It’s called the “charity stripe” for a reason. It is an opportunity to score freely in a game; no arms flailing about to hinder your vision, no opponents chasing you down, little disturbance on the court while other players wait until your release before they make any movements, etc. Free throws are basically complimentary points.
The only catch is… you have to make them.
Not every player in the league is savvy at the free throw line. Many, like Shaquille O’Neal who is shooting just under 50%, certainly are not. In 53 games, he has missed 124 free throws — 124 points! Some players do have the touch from the line. Steve Nash is the best free throw shooter in the NBA at 94%. In 62 games, he has only missed 11!
In light of another loss, the Lakers should take some time to think long and hard about how they let this game against Miami get away from them. A close-fought battle, this game could have gone in either team’s favor. The Heat led by nine points in the second half, which the Lakers retaliated with a late run. More timely shots from clutch-ready Kobe Bryant and Derek Fisher gave the Lakers an opportunity to take this game at the end of regulation.
Unfortunately, by the time the clock expired and overtime approached, the damage to this game had already been done. It would end with a 3-point loss in the American Airlines Arena… again.
Missed free throws: 10.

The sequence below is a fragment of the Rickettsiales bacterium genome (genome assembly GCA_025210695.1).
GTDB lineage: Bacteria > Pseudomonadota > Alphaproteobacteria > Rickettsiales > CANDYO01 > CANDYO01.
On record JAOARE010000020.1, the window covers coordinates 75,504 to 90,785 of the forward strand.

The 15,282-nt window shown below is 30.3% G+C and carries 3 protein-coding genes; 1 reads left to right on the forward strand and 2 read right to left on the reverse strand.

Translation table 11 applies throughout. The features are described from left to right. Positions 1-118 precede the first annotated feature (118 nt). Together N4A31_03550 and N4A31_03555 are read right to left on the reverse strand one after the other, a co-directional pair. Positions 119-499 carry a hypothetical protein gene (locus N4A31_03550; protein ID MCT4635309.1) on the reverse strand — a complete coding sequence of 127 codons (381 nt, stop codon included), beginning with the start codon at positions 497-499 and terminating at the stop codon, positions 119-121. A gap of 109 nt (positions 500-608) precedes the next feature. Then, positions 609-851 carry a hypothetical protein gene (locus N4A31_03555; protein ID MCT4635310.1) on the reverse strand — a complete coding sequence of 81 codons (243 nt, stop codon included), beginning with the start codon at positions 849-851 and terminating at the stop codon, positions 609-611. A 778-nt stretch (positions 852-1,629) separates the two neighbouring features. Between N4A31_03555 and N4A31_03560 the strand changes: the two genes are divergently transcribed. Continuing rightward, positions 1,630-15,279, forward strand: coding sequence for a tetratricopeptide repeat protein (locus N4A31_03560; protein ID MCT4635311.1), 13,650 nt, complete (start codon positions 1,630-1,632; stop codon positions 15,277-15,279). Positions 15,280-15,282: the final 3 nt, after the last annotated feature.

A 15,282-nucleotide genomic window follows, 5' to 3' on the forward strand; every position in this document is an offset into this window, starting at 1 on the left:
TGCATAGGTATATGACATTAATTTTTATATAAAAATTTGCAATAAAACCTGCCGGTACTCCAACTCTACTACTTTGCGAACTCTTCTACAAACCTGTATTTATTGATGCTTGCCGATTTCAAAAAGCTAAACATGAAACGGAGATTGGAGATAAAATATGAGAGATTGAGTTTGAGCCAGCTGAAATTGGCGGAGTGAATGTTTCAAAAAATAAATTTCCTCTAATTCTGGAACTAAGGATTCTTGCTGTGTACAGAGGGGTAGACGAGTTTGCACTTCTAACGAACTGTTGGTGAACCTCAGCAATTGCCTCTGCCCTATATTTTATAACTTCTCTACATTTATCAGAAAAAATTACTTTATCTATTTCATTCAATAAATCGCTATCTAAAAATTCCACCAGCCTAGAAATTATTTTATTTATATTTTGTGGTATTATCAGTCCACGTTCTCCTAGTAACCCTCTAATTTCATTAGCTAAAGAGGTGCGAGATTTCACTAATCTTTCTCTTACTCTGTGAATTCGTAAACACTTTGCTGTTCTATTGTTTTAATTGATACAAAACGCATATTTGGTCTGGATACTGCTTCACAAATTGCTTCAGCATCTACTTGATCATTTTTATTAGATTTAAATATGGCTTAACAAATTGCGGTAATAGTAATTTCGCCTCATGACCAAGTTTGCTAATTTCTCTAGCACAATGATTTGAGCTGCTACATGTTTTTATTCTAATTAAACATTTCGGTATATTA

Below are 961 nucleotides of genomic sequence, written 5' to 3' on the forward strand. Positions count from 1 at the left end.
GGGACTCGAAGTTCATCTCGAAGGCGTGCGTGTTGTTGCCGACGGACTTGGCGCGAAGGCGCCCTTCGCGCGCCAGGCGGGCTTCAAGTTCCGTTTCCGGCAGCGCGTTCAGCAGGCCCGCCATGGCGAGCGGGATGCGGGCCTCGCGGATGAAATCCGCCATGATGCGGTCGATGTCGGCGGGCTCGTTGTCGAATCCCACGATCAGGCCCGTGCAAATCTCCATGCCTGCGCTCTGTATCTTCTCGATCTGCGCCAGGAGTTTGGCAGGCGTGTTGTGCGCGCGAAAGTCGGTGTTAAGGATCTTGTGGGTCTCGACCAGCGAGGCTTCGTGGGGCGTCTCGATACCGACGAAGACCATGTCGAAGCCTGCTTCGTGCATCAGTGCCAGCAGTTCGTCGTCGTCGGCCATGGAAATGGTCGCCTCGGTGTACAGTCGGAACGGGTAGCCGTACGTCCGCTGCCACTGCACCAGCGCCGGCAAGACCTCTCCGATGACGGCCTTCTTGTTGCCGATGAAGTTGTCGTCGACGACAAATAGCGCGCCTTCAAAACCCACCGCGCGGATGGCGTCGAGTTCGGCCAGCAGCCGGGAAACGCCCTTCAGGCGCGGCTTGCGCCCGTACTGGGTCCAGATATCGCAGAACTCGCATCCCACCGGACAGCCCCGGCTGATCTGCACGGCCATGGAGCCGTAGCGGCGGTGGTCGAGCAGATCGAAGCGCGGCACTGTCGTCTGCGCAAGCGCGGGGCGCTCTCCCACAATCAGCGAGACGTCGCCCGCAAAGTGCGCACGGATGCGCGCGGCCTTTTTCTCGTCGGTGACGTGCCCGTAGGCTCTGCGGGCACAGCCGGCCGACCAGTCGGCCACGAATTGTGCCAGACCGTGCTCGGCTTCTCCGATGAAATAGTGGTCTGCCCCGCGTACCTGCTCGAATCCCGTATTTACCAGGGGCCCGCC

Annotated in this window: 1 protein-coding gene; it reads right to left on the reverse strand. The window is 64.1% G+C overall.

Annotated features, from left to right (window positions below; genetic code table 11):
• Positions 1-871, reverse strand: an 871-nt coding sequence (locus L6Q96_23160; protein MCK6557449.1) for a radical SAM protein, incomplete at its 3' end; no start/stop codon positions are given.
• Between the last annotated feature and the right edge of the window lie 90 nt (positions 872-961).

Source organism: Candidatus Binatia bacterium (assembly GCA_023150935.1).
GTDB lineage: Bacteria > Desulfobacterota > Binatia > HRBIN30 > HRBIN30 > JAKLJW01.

In the Lakers’ 16 losses, better free throw shooting in six close games could have either gotten the win, or at least provide an opportunity to attain the victory…
- vs. Houston (101-91): 20/27
- at Utah (94-102): 17/24
- at Cleveland (87-93): 15/24
- at Memphis (93-95): 17/27
- vs. Boston (87-86): 16/25
- at Miami (111-114): 15/25
In the early losses to Houston and Utah, the Lakers could have cut the lead to three and one respectively if they had made their free throws. A 1-3 point deficit in the last few seconds of either game could have provided a perfect opportunity to win. Unfortunately, this was not the case.
Perhaps this is delving too much into such a small aspect of the game. Obviously, there are other factors that lead to wins and losses — turnovers, rebounds, better decision-making, etc. However, when a team is sitting as far up in the standings as the Lakers are, fighting for placement and homecourt advantage in the post-season, seemingly trivial items such as missed free throws, especially in close games, is significant.
Maybe we should be concerned with bigger things, like better defensive efforts, ball movement, a player’s shooting touch.
It is difficult not to feel robbed, however, when a thought occurs that if not for the dismal free throw shooting in six close games, this 46-16 record could be 52-10 right now.